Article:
Turkey uses ambulances to smuggle weapons into Syria: MP


Syrian insurgents load a wounded person into an ambulance during clashes with government forces in Aleppo on August 7, 2012.

Syrian insurgents load a wounded person into an ambulance during clashes with government forces in Aleppo on August 7, 2012.
A Turkish opposition lawmaker has accused the government of using ambulances to smuggle arms and ammunitions into Syria to be used by the country’s insurgents in their war against the government.

Mevlut Dudu of the main opposition Republican People’s Party (CHP) said he has made the observation during a recent visit to an area near the border with Syria.

During the visit, villagers informed him how Turkish ambulances are used to carry weapons to insurgents fighting the government of Syrian President Bashar al-Assad, and carry out injured armed men on their way back.

Dudu said some village houses on the border are being used as military bases against the Syrian government forces. He further expressed surprise at the sight of Turkey’s military support for the anti-Damascus armed gangs in the region.

“If true, it is absolutely unacceptable,” Dudu stated, warning Ankara of the dire consequences of such acts of aggression against Damascus.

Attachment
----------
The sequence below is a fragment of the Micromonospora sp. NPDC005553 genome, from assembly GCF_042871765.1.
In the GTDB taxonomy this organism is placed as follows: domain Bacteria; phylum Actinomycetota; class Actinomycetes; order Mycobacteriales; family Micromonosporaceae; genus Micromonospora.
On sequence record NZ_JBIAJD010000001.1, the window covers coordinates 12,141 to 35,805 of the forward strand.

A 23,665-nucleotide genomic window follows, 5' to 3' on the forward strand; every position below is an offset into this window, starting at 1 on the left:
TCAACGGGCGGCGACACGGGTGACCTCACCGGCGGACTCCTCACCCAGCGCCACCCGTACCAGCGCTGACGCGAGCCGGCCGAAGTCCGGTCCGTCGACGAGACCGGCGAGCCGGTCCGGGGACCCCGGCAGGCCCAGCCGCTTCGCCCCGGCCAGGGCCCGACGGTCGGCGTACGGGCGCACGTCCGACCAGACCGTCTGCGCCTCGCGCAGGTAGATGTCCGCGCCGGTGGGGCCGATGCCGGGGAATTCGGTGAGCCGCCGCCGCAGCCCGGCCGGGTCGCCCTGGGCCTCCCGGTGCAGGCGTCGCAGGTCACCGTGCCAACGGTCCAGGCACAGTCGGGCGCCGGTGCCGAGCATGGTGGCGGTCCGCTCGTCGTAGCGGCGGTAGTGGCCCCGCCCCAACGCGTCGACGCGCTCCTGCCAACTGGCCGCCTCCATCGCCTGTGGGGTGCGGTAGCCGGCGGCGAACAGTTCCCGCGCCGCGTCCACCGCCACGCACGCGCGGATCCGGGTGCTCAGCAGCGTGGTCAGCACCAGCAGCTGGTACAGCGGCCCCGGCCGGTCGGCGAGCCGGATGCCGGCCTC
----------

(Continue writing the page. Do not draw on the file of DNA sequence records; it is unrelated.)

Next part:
The Turkish MP also held Prime Minister Recep Tayyip Erdogan accountable for leading the country into a predicament by meddling in Syria’s internal affairs.
On Wednesday, some Turkey’s media published pictures of 10 Turkish troops fighting alongside insurgents in Syria’s port city of Latakia. US media have also said some 600 anti-Syria Caucasian militia forces have entered the crisis-hit country via Turkey.
Damascus has accused several regional countries including Turkey, Saudi Arabia and Qatar of funding and supplying weapons to armed gangs in the country.
On Tuesday, more than 100 Turkish troops armed with thermal rockets and sophisticated weaponry on briefly entered the town of Cerablos in Syria’s Kurdish region of Kobani.

A spokesman for the Kurdish militias in the border towns of Kobani and Efrin has also confirmed the role of Turkish forces in supplying arms and ammunition to anti-Syria insurgents, while media say some 40 Turkish troops are being held in custody inside Syria.

Last week, the Turkish Army staged tank exercises in the Nusaybin district of Mardin province, just two kilometers away from the Syrian border.
The NBC News also reported on July 31 that nearly two dozen MANPADs (man-portable air-defense systems) have been delivered to the insurgents in Syria by Turkey.
CHP leader Kemal Kilicdaroglu had earlier warned the government against dragging the country in the “Middle Eastern quagmire” by its aggressive stance against Syria.

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